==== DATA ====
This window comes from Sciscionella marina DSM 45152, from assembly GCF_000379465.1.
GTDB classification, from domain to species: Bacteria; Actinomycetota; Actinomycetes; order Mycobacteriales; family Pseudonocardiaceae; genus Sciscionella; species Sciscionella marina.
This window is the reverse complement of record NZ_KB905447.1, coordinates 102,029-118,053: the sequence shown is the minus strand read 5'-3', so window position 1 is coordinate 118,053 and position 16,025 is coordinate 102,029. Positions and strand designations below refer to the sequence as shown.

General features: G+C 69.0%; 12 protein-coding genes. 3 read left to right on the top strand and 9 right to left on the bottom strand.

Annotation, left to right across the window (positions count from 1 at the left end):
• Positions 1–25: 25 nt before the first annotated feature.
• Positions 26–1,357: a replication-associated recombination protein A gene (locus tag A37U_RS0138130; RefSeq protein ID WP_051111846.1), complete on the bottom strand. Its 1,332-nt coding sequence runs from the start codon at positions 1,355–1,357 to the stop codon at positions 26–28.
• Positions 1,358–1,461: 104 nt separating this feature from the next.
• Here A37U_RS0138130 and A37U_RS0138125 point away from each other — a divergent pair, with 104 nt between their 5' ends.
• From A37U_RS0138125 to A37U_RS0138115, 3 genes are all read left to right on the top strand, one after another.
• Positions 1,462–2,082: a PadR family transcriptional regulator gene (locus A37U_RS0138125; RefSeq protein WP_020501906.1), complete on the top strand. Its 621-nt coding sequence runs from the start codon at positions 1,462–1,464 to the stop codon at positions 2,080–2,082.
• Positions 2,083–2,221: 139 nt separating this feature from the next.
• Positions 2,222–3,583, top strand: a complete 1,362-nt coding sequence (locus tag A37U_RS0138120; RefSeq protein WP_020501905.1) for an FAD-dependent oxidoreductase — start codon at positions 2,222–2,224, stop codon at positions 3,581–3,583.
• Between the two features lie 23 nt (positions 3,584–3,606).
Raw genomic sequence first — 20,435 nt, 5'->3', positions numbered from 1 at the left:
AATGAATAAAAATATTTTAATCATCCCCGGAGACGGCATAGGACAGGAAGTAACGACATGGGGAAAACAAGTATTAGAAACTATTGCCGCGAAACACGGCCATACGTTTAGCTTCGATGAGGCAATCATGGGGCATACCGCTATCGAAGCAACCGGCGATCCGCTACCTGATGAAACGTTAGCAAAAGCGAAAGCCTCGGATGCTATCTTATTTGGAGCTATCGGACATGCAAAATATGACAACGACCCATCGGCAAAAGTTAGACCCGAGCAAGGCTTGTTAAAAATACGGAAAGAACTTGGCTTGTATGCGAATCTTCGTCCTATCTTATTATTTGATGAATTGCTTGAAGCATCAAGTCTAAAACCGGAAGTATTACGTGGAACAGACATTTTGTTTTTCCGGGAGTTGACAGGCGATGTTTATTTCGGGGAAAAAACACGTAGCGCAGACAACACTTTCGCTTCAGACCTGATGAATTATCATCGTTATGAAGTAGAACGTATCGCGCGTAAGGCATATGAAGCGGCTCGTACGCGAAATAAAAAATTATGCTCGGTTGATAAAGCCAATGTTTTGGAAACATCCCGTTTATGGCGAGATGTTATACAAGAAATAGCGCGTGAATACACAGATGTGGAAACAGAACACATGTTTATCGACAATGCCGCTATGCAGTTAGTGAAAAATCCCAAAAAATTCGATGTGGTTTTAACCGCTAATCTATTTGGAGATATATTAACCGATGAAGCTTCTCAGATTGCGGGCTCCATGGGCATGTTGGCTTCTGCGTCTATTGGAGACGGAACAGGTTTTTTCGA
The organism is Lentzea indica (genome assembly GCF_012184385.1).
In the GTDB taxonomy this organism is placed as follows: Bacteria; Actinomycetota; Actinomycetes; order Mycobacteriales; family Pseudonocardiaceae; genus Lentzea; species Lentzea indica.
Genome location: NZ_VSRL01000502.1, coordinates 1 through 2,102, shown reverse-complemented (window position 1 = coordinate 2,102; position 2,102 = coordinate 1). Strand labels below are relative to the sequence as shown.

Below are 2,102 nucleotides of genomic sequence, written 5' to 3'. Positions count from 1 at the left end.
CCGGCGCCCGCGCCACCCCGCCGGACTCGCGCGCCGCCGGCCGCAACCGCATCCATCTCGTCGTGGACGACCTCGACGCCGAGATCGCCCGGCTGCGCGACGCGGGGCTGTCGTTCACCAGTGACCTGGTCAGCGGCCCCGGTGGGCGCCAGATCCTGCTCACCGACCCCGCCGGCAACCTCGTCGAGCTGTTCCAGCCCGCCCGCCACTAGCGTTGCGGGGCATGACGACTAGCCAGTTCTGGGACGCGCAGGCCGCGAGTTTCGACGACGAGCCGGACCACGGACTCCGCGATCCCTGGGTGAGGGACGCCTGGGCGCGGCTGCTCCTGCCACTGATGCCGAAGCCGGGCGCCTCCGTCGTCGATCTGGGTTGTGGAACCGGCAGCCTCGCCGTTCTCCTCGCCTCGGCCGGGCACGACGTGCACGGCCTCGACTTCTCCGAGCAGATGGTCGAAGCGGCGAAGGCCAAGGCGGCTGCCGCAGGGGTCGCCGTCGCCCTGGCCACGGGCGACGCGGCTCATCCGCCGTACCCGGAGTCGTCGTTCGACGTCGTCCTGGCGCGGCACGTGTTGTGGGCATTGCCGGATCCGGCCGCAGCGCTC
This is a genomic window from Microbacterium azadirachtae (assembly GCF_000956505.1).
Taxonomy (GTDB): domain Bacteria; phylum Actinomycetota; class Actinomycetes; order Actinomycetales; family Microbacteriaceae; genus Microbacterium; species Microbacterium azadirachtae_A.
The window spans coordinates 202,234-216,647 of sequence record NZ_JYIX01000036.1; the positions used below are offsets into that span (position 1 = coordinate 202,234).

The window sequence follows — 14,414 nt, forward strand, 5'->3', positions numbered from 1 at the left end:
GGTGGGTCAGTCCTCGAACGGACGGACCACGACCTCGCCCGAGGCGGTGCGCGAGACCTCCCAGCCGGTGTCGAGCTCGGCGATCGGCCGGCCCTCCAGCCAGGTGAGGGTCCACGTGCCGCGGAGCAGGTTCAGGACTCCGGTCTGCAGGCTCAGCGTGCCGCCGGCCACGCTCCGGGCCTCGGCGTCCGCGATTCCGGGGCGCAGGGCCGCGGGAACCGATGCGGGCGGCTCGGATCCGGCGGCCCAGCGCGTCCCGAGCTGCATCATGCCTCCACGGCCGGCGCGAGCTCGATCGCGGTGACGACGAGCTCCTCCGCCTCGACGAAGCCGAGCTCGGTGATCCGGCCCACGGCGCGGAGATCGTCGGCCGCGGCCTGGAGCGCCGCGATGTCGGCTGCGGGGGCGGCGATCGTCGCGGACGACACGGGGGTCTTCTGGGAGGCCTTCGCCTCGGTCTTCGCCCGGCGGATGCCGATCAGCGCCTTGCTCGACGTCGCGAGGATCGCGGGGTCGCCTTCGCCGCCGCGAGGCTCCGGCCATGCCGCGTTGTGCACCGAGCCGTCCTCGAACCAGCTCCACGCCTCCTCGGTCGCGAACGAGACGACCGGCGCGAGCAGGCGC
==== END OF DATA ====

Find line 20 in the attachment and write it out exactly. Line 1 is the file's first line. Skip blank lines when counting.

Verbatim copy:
Below are 2,102 nucleotides of genomic sequence, written 5' to 3'. Positions count from 1 at the left end.